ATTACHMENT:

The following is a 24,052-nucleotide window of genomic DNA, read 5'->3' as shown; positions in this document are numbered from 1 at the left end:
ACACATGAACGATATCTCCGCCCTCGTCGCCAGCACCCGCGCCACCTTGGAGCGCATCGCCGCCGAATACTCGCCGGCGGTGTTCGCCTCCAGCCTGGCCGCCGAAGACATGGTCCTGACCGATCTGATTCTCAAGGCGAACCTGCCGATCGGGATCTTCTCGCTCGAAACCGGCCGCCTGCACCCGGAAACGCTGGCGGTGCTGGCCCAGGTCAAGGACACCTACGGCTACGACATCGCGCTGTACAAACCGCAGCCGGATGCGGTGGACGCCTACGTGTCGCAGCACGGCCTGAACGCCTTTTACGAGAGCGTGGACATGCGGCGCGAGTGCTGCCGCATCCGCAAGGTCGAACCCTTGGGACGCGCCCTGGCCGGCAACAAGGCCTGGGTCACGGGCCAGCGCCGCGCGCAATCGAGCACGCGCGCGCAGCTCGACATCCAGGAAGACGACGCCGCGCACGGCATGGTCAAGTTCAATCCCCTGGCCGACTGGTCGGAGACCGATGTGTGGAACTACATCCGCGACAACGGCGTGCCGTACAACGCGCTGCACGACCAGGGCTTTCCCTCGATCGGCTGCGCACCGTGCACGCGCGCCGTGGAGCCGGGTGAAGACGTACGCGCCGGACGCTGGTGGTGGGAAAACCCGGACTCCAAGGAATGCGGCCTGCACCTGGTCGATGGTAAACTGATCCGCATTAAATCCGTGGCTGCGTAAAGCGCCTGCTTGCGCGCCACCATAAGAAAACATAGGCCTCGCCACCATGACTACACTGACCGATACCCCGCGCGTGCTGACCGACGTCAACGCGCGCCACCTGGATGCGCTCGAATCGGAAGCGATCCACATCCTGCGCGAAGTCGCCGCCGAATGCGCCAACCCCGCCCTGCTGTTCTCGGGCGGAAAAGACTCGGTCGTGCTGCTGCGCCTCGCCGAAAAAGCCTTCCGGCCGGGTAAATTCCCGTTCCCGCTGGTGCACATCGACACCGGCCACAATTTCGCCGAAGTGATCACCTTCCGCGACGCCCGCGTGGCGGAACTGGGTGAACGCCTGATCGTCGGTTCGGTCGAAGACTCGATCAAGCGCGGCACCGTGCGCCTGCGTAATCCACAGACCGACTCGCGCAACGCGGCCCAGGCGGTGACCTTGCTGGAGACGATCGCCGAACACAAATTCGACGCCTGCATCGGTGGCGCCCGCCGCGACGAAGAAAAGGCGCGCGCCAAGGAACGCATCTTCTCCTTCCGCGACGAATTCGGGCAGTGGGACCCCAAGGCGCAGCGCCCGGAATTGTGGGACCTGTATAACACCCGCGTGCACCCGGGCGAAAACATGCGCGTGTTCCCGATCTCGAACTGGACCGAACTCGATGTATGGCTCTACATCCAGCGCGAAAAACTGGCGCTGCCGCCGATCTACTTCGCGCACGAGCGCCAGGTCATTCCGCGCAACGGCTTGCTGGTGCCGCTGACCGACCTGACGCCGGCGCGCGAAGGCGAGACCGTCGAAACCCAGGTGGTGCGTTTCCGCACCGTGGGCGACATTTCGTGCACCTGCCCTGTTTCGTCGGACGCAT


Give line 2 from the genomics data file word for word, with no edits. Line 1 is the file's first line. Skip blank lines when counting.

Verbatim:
ACACATGAACGATATCTCCGCCCTCGTCGCCAGCACCCGCGCCACCTTGGAGCGCATCGCCGCCGAATACTCGCCGGCGGTGTTCGCCTCCAGCCTGGCCGCCGAAGACATGGTCCTGACCGATCTGATTCTCAAGGCGAACCTGCCGATCGGGATCTTCTCGCTCGAAACCGGCCGCCTGCACCCGGAAACGCTGGCGGTGCTGGCCCAGGTCAAGGACACCTACGGCTACGACATCGCGCTGTACAAACCGCAGCCGGATGCGGTGGACGCCTACGTGTCGCAGCACGGCCTGAACGCCTTTTACGAGAGCGTGGACATGCGGCGCGAGTGCTGCCGCATCCGCAAGGTCGAACCCTTGGGACGCGCCCTGGCCGGCAACAAGGCCTGGGTCACGGGCCAGCGCCGCGCGCAATCGAGCACGCGCGCGCAGCTCGACATCCAGGAAGACGACGCCGCGCACGGCATGGTCAAGTTCAATCCCCTGGCCGACTGGTCGGAGACCGATGTGTGGAACTACATCCGCGACAACGGCGTGCCGTACAACGCGCTGCACGACCAGGGCTTTCCCTCGATCGGCTGCGCACCGTGCACGCGCGCCGTGGAGCCGGGTGAAGACGTACGCGCCGGACGCTGGTGGTGGGAAAACCCGGACTCCAAGGAATGCGGCCTGCACCTGGTCGATGGTAAACTGATCCGCATTAAATCCGTGGCTGCGTAAAGCGCCTGCTTGCGCGCCACCATAAGAAAACATAGGCCTCGCCACCATGACTACACTGACCGATACCCCGCGCGTGCTGACCGACGTCAACGCGCGCCACCTGGATGCGCTCGAATCGGAAGCGATCCACATCCTGCGCGAAGTCGCCGCCGAATGCGCCAACCCCGCCCTGCTGTTCTCGGGCGGAAAAGACTCGGTCGTGCTGCTGCGCCTCGCCGAAAAAGCCTTCCGGCCGGGTAAATTCCCGTTCCCGCTGGTGCACATCGACACCGGCCACAATTTCGCCGAAGTGATCACCTTCCGCGACGCCCGCGTGGCGGAACTGGGTGAACGCCTGATCGTCGGTTCGGTCGAAGACTCGATCAAGCGCGGCACCGTGCGCCTGCGTAATCCACAGACCGACTCGCGCAACGCGGCCCAGGCGGTGACCTTGCTGGAGACGATCGCCGAACACAAATTCGACGCCTGCATCGGTGGCGCCCGCCGCGACGAAGAAAAGGCGCGCGCCAAGGAACGCATCTTCTCCTTCCGCGACGAATTCGGGCAGTGGGACCCCAAGGCGCAGCGCCCGGAATTGTGGGACCTGTATAACACCCGCGTGCACCCGGGCGAAAACATGCGCGTGTTCCCGATCTCGAACTGGACCGAACTCGATGTATGGCTCTACATCCAGCGCGAAAAACTGGCGCTGCCGCCGATCTACTTCGCGCACGAGCGCCAGGTCATTCCGCGCAACGGCTTGCTGGTGCCGCTGACCGACCTGACGCCGGCGCGCGAAGGCGAGACCGTCGAAACCCAGGTGGTGCGTTTCCGCACCGTGGGCGACATTTCGTGCACCTGCCCTGTTTCGTCGGACGCAT